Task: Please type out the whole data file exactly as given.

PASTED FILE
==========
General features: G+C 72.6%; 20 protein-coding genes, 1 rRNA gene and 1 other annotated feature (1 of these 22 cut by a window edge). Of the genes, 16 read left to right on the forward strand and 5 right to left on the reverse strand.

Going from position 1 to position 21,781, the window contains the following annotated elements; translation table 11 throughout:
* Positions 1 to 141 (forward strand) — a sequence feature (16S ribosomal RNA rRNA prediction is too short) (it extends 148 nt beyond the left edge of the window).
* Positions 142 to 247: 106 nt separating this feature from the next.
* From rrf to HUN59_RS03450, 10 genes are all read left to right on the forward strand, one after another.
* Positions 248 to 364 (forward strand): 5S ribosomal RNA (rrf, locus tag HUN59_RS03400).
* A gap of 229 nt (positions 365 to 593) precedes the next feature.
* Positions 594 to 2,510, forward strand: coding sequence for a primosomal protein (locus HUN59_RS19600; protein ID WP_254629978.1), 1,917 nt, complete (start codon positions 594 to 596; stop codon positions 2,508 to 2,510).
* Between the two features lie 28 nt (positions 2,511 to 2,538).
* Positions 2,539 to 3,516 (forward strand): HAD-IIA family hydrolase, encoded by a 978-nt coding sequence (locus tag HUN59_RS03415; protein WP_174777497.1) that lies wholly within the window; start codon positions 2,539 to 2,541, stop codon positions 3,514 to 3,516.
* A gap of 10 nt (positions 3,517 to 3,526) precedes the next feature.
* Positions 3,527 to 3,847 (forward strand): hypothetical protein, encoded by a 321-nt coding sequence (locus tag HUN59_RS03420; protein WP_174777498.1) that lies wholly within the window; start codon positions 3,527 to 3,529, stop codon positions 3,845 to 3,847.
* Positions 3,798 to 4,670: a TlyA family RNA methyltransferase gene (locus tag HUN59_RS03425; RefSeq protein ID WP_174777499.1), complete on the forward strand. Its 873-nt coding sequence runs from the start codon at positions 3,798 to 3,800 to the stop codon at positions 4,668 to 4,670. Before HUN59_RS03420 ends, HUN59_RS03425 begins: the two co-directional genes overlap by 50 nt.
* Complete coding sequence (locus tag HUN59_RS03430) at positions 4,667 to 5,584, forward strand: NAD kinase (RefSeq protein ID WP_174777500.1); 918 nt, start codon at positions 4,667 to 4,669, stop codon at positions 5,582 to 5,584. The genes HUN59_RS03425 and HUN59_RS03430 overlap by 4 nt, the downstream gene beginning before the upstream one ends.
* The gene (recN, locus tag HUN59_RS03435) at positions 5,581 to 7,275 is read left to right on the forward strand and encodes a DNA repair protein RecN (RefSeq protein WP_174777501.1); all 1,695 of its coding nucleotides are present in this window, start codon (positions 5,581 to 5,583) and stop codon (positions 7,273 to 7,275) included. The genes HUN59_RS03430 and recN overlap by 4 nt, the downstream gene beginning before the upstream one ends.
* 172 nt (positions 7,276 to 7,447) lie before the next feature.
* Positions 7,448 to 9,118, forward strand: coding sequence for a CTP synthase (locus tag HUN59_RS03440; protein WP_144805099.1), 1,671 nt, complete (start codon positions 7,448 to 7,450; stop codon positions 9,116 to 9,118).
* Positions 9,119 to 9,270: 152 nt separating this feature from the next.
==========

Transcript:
General features: G+C 72.6%; 20 protein-coding genes, 1 rRNA gene and 1 other annotated feature (1 of these 22 cut by a window edge). Of the genes, 16 read left to right on the forward strand and 5 right to left on the reverse strand.

Going from position 1 to position 21,781, the window contains the following annotated elements; translation table 11 throughout:
* Positions 1 to 141 (forward strand) — a sequence feature (16S ribosomal RNA rRNA prediction is too short) (it extends 148 nt beyond the left edge of the window).
* Positions 142 to 247: 106 nt separating this feature from the next.
* From rrf to HUN59_RS03450, 10 genes are all read left to right on the forward strand, one after another.
* Positions 248 to 364 (forward strand): 5S ribosomal RNA (rrf, locus tag HUN59_RS03400).
* A gap of 229 nt (positions 365 to 593) precedes the next feature.
* Positions 594 to 2,510, forward strand: coding sequence for a primosomal protein (locus HUN59_RS19600; protein ID WP_254629978.1), 1,917 nt, complete (start codon positions 594 to 596; stop codon positions 2,508 to 2,510).
* Between the two features lie 28 nt (positions 2,511 to 2,538).
* Positions 2,539 to 3,516 (forward strand): HAD-IIA family hydrolase, encoded by a 978-nt coding sequence (locus tag HUN59_RS03415; protein WP_174777497.1) that lies wholly within the window; start codon positions 2,539 to 2,541, stop codon positions 3,514 to 3,516.
* A gap of 10 nt (positions 3,517 to 3,526) precedes the next feature.
* Positions 3,527 to 3,847 (forward strand): hypothetical protein, encoded by a 321-nt coding sequence (locus tag HUN59_RS03420; protein WP_174777498.1) that lies wholly within the window; start codon positions 3,527 to 3,529, stop codon positions 3,845 to 3,847.
* Positions 3,798 to 4,670: a TlyA family RNA methyltransferase gene (locus tag HUN59_RS03425; RefSeq protein ID WP_174777499.1), complete on the forward strand. Its 873-nt coding sequence runs from the start codon at positions 3,798 to 3,800 to the stop codon at positions 4,668 to 4,670. Before HUN59_RS03420 ends, HUN59_RS03425 begins: the two co-directional genes overlap by 50 nt.
* Complete coding sequence (locus tag HUN59_RS03430) at positions 4,667 to 5,584, forward strand: NAD kinase (RefSeq protein ID WP_174777500.1); 918 nt, start codon at positions 4,667 to 4,669, stop codon at positions 5,582 to 5,584. The genes HUN59_RS03425 and HUN59_RS03430 overlap by 4 nt, the downstream gene beginning before the upstream one ends.
* The gene (recN, locus tag HUN59_RS03435) at positions 5,581 to 7,275 is read left to right on the forward strand and encodes a DNA repair protein RecN (RefSeq protein WP_174777501.1); all 1,695 of its coding nucleotides are present in this window, start codon (positions 5,581 to 5,583) and stop codon (positions 7,273 to 7,275) included. The genes HUN59_RS03430 and recN overlap by 4 nt, the downstream gene beginning before the upstream one ends.
* 172 nt (positions 7,276 to 7,447) lie before the next feature.
* Positions 7,448 to 9,118, forward strand: coding sequence for a CTP synthase (locus tag HUN59_RS03440; protein WP_144805099.1), 1,671 nt, complete (start codon positions 7,448 to 7,450; stop codon positions 9,116 to 9,118).
* Positions 9,119 to 9,270: 152 nt separating this feature from the next.